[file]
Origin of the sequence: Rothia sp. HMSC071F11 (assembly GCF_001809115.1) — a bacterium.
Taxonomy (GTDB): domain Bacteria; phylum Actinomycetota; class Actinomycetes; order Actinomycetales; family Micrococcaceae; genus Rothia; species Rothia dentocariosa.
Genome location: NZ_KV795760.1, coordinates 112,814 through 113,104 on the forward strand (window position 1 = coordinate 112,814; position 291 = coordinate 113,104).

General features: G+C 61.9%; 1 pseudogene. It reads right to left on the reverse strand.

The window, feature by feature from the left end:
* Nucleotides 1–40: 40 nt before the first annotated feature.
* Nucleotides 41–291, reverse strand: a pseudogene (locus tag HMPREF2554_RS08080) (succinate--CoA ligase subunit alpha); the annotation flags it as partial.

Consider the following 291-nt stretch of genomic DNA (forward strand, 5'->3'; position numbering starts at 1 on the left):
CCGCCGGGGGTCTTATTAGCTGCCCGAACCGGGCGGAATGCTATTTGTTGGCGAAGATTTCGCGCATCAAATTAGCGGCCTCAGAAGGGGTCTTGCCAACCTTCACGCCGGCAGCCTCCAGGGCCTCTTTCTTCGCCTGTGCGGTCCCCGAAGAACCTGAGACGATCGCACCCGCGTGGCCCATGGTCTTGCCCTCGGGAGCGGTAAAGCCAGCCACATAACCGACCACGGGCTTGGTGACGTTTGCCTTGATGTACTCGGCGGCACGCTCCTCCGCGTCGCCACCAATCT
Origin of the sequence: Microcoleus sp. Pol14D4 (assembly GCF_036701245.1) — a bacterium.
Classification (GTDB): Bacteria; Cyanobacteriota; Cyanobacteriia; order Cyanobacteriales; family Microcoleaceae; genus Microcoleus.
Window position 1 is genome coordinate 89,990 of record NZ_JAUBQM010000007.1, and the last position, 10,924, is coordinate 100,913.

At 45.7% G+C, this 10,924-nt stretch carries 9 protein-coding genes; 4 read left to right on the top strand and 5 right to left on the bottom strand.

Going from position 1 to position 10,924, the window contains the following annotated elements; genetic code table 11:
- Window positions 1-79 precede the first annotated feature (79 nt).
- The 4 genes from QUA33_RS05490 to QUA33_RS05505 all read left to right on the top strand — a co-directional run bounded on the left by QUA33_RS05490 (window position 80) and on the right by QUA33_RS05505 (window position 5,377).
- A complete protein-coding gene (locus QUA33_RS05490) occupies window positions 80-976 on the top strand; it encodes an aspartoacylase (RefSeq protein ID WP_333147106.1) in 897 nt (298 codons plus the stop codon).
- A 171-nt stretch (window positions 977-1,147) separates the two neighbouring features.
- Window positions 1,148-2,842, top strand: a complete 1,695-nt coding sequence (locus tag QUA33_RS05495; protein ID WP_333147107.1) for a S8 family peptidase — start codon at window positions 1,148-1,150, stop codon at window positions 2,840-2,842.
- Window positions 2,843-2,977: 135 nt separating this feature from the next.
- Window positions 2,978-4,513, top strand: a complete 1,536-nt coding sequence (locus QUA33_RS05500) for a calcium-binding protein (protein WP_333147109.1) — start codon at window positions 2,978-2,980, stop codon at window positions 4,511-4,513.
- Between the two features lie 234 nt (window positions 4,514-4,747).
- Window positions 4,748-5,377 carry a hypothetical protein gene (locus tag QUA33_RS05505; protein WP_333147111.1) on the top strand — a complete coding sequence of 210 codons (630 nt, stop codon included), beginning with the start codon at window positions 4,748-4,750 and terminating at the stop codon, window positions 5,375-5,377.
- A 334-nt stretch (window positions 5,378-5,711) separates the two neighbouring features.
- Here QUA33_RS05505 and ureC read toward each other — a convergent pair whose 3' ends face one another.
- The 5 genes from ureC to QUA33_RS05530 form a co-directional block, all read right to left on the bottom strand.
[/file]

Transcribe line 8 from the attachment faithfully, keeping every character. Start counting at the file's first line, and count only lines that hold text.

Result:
Consider the following 291-nt stretch of genomic DNA (forward strand, 5'->3'; position numbering starts at 1 on the left):